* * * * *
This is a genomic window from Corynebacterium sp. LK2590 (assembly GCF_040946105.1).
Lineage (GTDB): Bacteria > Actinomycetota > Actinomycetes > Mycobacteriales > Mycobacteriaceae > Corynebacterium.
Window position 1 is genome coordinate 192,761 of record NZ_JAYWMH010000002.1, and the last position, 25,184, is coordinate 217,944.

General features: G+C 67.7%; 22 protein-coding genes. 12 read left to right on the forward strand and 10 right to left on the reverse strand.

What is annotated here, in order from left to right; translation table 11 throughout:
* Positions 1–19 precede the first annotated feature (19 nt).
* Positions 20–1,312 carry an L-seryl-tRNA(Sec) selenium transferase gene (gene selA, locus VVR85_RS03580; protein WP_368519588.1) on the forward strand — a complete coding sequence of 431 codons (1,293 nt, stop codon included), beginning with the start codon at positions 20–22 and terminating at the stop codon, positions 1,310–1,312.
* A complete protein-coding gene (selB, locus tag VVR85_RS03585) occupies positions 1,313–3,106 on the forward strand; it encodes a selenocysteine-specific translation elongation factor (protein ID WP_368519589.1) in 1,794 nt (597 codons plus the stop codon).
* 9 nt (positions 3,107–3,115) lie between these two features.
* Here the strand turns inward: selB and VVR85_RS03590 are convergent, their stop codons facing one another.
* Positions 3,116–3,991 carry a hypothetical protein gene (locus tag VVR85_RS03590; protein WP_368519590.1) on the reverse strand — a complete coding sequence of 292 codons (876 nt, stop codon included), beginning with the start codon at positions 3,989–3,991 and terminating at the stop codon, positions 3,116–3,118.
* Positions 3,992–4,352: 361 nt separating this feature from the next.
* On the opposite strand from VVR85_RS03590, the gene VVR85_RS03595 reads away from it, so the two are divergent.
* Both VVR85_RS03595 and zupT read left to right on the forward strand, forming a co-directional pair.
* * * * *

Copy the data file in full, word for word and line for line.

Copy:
This is a genomic window from Corynebacterium sp. LK2590 (assembly GCF_040946105.1).
Lineage (GTDB): Bacteria > Actinomycetota > Actinomycetes > Mycobacteriales > Mycobacteriaceae > Corynebacterium.
Window position 1 is genome coordinate 192,761 of record NZ_JAYWMH010000002.1, and the last position, 25,184, is coordinate 217,944.

General features: G+C 67.7%; 22 protein-coding genes. 12 read left to right on the forward strand and 10 right to left on the reverse strand.

What is annotated here, in order from left to right; translation table 11 throughout:
* Positions 1–19 precede the first annotated feature (19 nt).
* Positions 20–1,312 carry an L-seryl-tRNA(Sec) selenium transferase gene (gene selA, locus VVR85_RS03580; protein WP_368519588.1) on the forward strand — a complete coding sequence of 431 codons (1,293 nt, stop codon included), beginning with the start codon at positions 20–22 and terminating at the stop codon, positions 1,310–1,312.
* A complete protein-coding gene (selB, locus tag VVR85_RS03585) occupies positions 1,313–3,106 on the forward strand; it encodes a selenocysteine-specific translation elongation factor (protein ID WP_368519589.1) in 1,794 nt (597 codons plus the stop codon).
* 9 nt (positions 3,107–3,115) lie between these two features.
* Here the strand turns inward: selB and VVR85_RS03590 are convergent, their stop codons facing one another.
* Positions 3,116–3,991 carry a hypothetical protein gene (locus tag VVR85_RS03590; protein WP_368519590.1) on the reverse strand — a complete coding sequence of 292 codons (876 nt, stop codon included), beginning with the start codon at positions 3,989–3,991 and terminating at the stop codon, positions 3,116–3,118.
* Positions 3,992–4,352: 361 nt separating this feature from the next.
* On the opposite strand from VVR85_RS03590, the gene VVR85_RS03595 reads away from it, so the two are divergent.
* Both VVR85_RS03595 and zupT read left to right on the forward strand, forming a co-directional pair.